The discursive writer writes as an act of conscious will, and that conscious will, along with the symbolic system he employs for it, is set over against the body of things he is describing.
But the poet, who writes creatively rather than deliberately, is not the father of his poem; he is at best a midwife, or, more accurately still, the womb of Mother Nature herself: her privates, he, so to speak.
The fact that revision is possible, that a poet can make changes in a poem not because he likes them better but because they are better, shows clearly that the poet has to give birth to the poem as it passes through his mind.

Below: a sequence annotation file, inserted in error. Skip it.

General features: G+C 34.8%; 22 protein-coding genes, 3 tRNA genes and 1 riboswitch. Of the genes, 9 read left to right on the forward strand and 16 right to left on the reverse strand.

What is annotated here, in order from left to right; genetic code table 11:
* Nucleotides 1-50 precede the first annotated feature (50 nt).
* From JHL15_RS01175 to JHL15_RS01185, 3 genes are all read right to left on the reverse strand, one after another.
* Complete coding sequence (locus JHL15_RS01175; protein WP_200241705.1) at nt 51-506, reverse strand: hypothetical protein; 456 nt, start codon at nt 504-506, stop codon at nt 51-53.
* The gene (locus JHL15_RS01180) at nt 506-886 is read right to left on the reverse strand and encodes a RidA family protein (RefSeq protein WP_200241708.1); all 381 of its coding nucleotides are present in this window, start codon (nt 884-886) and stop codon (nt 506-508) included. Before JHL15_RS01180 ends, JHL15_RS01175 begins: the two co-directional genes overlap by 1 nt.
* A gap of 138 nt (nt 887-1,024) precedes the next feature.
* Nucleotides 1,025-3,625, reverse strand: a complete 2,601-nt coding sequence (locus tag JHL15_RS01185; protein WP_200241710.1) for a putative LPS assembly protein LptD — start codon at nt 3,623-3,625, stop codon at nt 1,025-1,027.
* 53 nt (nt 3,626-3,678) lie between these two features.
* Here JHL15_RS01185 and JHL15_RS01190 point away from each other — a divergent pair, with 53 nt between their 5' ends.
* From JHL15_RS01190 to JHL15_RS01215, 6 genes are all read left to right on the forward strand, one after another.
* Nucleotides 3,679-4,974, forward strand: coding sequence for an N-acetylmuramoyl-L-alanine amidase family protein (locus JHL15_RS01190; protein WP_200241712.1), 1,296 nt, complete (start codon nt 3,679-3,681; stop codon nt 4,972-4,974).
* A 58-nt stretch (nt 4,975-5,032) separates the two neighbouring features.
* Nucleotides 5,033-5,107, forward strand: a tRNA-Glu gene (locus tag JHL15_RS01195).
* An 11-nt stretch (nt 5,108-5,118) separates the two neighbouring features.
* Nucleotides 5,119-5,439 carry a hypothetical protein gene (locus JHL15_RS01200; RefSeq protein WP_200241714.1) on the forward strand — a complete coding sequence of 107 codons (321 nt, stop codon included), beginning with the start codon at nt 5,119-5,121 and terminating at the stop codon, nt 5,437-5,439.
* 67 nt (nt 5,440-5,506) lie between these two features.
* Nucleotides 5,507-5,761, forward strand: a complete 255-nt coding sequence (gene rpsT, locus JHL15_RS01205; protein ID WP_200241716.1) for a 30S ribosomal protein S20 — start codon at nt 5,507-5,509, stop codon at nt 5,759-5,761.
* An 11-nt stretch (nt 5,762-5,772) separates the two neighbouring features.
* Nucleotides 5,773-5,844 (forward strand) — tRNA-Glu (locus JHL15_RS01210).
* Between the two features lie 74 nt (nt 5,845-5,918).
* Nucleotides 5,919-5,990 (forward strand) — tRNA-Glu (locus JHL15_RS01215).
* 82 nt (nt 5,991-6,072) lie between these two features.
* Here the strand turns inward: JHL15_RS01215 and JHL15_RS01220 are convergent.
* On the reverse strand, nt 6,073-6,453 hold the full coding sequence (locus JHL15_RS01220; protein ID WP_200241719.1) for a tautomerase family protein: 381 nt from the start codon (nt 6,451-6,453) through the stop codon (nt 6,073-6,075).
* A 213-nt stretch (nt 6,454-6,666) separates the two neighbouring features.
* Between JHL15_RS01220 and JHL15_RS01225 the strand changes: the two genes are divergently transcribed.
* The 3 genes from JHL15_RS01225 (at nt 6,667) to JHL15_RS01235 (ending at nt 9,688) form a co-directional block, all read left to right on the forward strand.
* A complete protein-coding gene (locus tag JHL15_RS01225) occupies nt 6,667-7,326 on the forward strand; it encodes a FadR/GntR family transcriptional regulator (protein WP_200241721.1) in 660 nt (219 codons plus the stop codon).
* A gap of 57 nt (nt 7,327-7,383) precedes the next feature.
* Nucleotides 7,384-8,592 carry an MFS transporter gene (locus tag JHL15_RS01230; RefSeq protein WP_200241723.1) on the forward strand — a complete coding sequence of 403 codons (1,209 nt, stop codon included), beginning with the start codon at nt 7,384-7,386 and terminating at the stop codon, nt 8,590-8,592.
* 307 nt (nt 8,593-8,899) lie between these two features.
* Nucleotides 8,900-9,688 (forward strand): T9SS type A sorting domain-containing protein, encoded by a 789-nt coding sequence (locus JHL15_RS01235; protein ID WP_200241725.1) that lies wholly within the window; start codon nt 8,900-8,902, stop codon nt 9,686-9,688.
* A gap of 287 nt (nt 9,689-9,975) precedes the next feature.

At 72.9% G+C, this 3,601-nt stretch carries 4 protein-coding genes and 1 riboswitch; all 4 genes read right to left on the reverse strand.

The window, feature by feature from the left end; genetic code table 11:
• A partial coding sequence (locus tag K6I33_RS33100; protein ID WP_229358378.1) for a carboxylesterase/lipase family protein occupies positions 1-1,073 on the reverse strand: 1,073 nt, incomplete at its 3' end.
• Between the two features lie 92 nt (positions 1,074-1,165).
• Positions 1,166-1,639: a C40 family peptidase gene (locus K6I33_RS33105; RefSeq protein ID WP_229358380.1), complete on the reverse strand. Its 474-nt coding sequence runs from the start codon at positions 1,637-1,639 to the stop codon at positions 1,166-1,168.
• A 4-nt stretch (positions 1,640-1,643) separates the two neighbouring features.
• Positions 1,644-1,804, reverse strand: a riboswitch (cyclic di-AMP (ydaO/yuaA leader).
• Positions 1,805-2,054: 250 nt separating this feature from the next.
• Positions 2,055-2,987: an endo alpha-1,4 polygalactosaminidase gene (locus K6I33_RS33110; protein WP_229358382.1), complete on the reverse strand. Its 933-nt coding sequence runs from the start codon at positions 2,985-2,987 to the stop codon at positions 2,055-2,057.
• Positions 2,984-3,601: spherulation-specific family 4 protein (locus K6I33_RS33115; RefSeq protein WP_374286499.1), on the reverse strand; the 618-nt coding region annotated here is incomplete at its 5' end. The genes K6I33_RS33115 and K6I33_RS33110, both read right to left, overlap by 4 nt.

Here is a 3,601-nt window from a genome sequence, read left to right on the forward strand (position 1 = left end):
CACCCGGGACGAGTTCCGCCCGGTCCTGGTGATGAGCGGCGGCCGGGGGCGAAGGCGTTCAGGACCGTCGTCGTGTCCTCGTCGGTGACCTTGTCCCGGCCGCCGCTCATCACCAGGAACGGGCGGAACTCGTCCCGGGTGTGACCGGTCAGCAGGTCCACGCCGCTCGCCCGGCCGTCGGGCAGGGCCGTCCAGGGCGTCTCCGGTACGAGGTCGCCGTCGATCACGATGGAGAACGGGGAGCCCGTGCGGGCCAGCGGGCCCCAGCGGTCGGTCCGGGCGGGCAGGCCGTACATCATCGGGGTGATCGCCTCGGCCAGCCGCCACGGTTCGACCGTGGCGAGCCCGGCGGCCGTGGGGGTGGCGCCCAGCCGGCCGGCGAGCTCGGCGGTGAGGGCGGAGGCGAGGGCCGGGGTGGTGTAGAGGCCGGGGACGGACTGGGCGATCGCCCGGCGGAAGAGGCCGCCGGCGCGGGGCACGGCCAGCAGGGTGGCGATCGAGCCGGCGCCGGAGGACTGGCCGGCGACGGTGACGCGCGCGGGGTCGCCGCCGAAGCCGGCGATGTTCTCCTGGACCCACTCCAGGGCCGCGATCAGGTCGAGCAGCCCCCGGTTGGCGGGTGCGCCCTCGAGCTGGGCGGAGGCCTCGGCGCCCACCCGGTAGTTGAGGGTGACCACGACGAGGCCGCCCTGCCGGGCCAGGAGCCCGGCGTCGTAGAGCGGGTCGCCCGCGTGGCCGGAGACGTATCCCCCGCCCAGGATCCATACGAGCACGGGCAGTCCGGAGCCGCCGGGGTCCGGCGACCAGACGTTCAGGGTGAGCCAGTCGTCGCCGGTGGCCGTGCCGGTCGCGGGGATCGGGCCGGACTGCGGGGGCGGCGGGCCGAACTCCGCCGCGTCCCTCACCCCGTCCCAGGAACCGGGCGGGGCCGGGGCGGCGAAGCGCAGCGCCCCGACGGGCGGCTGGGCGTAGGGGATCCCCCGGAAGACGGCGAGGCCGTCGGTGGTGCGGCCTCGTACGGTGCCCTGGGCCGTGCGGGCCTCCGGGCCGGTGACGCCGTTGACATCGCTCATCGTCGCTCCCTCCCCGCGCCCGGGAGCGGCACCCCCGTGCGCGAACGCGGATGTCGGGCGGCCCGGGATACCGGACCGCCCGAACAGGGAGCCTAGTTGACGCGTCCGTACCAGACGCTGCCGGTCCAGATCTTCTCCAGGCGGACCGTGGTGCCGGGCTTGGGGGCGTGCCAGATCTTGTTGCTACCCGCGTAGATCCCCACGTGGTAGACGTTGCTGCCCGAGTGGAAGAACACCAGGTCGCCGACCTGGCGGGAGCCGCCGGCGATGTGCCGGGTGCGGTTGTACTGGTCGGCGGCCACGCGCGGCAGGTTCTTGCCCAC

He is reponsible for delivering it in as uninjured a state as possible, and if the poem is alive, it is equally anxious to be rid of him, and screams to be cut loose from all the navel-strings and feeding-tubes of his ego.
-- Northrop Frye